Formerly - A look at the ups and downs of life with a double pushchair!

Saturday, 27 November 2010

Flying easyjet as a family of 6!

Summer was approaching and we were all looking forward to our month long trip to Israel to visit my sister and her family and staying with my parents. Flying is always going to be a great joy with kids so I had blocked out the thought of the journey until a few days before hand.  Having twins meant that I couldn't fly on my own as 1 adult is needed per baby. In the past I have flown out before dear husband and then he has joined us midway through our holiday. This time however, dear husband flew out with us for the weekend and then came home for 10 days and then returned for a 2 week holiday and then we would fly back together. Sounded simple!

I wouldn't say looking back any particular part of the journey was awful. Dear husband dropped me and the babies off at the terminal and then went to park the car and bring the luggage to the terminal. As we could no longer fit 6 of us and 3 suitcases in our car, eldest daughter and boy in the middle came with Grandma N. They didn't arrive at the airport for ages. Although we know she doesn't like to use the motorway to get to Luton we wondered how it could possibly be taking so long. When they did finally arrive boy in the middle was draped in her cardigan and his pants as he had been car sick on the way! We unpacked some shorts for him to wear from the suitcase and would have to try and buy him a sweater in the airport - first crisis averted.

We went to check in. Having refused to pay for speedy boarding but having checked in online we still had to wait to drop off our luggage. Holding one crying baby and boy in the middle who was looking a little pale we asked one of the staff if he could help and I think to get us out of the way he happily ushered us to the front of the queue - second hurdle achieved!

Upstairs in the departure hall I fed two babies, changed two babies, bought boy in the middle a rather expensive sweater from Monsoon, bought some water and then we headed off for the departure gate. On arriving at the alloted gate we were greeted by a flight of steps to go down and no lift. With the large amount of travel bags and carrier bags we had accumulated dear husband found a member of Easyjet to assist us in getting the babies (1 of whom was asleep) down the steps.  3rd challenge achieved.

At this point eldest daughter needed the toilet so I ran with her back up the stairs half way around the airport to the toilets and back again.  We were then all checked through and filtered into the queue for those travelling with children. Challenge 4 - done!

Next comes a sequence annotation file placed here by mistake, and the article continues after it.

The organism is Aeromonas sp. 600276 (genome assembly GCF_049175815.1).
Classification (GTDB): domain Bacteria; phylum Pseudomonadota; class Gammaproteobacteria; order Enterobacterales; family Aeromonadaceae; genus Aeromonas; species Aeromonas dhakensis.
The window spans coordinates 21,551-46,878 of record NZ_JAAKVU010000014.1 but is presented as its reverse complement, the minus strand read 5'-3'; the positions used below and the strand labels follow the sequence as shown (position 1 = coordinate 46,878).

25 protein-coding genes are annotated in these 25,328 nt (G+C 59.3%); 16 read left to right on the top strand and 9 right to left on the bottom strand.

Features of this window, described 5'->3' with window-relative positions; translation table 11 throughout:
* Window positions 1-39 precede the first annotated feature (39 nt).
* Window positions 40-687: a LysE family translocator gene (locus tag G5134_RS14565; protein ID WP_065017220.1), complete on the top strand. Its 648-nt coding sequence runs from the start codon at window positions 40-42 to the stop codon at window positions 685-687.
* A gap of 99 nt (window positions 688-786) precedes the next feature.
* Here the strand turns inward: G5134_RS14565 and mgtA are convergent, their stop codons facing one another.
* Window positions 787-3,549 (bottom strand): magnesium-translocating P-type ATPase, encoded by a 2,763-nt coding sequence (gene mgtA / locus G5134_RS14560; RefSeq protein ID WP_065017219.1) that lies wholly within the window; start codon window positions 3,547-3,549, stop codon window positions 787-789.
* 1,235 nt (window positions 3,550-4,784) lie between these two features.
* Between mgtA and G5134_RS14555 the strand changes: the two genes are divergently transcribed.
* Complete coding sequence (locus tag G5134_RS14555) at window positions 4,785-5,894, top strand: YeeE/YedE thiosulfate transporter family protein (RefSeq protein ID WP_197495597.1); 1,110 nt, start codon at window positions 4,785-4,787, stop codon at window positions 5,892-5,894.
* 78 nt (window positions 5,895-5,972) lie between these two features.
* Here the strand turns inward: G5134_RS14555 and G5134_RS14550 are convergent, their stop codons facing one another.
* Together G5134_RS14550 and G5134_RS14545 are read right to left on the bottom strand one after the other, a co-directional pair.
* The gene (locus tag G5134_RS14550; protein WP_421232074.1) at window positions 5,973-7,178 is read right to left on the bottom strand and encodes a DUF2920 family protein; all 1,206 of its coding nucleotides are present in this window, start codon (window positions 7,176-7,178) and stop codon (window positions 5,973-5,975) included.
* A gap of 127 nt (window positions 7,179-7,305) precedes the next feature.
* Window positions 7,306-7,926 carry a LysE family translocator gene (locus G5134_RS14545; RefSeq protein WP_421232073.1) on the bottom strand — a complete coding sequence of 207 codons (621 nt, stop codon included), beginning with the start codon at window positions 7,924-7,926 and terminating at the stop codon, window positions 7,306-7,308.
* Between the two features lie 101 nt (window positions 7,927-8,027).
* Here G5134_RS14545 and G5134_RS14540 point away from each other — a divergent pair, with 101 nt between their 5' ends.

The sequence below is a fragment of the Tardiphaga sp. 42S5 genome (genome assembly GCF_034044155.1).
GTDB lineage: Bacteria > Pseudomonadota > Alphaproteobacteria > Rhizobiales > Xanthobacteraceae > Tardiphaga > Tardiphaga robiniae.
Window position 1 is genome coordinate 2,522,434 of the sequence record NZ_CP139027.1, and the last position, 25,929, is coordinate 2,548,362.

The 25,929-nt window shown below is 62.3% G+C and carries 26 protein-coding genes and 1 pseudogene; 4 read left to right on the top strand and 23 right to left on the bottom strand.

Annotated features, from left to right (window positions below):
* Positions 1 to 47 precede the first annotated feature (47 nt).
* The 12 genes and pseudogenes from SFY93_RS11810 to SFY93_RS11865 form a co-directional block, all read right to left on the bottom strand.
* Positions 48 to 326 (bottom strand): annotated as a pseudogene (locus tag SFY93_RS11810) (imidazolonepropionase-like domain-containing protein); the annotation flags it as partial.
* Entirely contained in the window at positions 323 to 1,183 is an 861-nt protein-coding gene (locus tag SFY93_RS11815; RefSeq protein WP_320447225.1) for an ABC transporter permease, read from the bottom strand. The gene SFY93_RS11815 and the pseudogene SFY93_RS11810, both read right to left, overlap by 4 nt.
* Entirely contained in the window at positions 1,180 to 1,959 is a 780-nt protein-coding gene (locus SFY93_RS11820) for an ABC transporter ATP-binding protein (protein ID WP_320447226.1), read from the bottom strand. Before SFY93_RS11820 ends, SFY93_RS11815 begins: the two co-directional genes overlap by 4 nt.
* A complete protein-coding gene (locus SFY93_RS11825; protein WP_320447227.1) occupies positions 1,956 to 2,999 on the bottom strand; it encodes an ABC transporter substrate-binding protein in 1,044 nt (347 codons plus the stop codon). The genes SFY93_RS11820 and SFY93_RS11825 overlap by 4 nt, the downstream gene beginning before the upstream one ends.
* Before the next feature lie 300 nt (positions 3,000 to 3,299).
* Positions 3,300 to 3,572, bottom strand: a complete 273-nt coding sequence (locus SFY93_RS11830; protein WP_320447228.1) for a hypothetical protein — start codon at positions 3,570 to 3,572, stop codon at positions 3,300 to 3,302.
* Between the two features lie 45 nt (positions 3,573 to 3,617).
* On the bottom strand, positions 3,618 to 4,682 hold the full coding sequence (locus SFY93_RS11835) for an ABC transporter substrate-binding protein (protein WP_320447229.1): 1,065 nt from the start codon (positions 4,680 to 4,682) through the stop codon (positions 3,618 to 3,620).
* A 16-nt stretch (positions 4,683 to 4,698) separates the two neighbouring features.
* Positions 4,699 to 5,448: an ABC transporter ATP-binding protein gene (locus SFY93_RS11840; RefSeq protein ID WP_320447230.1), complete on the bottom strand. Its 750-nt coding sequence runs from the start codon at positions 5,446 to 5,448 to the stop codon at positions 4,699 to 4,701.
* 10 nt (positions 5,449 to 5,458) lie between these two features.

The way Easyjet works is that there are no tickets so first come first served. On the day we travelled in early August it happened to be torrential rain. Once the plane was ready all those who had paid for speedy boarding went on first and made a dash to the plane in the rain. Then it was our turn. Now the only logical way really was for dear husband and I to each hold a baby, collapse the stroller, pick up all the bags including pulling boy in the middle on his trunki and head to the plane. However, due to the rain we decided against this.  We decided that dear husband would take the older two onto the plane, get some seats and come back for me. We checked this with Easyjet groundcrew who agreed this would make sense. Little did they know that the staff on the plane wouldn't let dear husband off once they had checked him in.

I waited in the gate hoping the rain would stop as I had to leave the stroller under the plane and also so that the girls wouldn't get soaked getting to the plane. Gradually the passengers boarded the plane but there was no sign of dear husband returning. Finally I noticed a lady sitting reading her book in the hall. Sensibly knowing she would get a seat she had decided to board last as didn't want to rush. She took great pity on me and offered to help. So I put a coat on each girl, took all the bags off the back of the stroller, took the girls out of the stroller, collapsed it and loaded the bags on my back. I then left the stroller with the Easyjet crew and made him promise he would take it to the plane for me. Finally this kind lady ran with one of the girls and I followed. We made a dash up the stairs and onto the front of the plane. 5th major hurdle overcome!

Thanking this lady profusely she passed the baby over to one of the crew so she could find a seat. I spotted dear husband at the far end of the plane and then I stood with my head hanging out of the door waiting to check the stroller made it to the plane. The two guys sitting on the front row of the plane smiled up and me and said "We're twins - it's lots of fun". By this point I just wanted to sit down, dry off and reach our destination.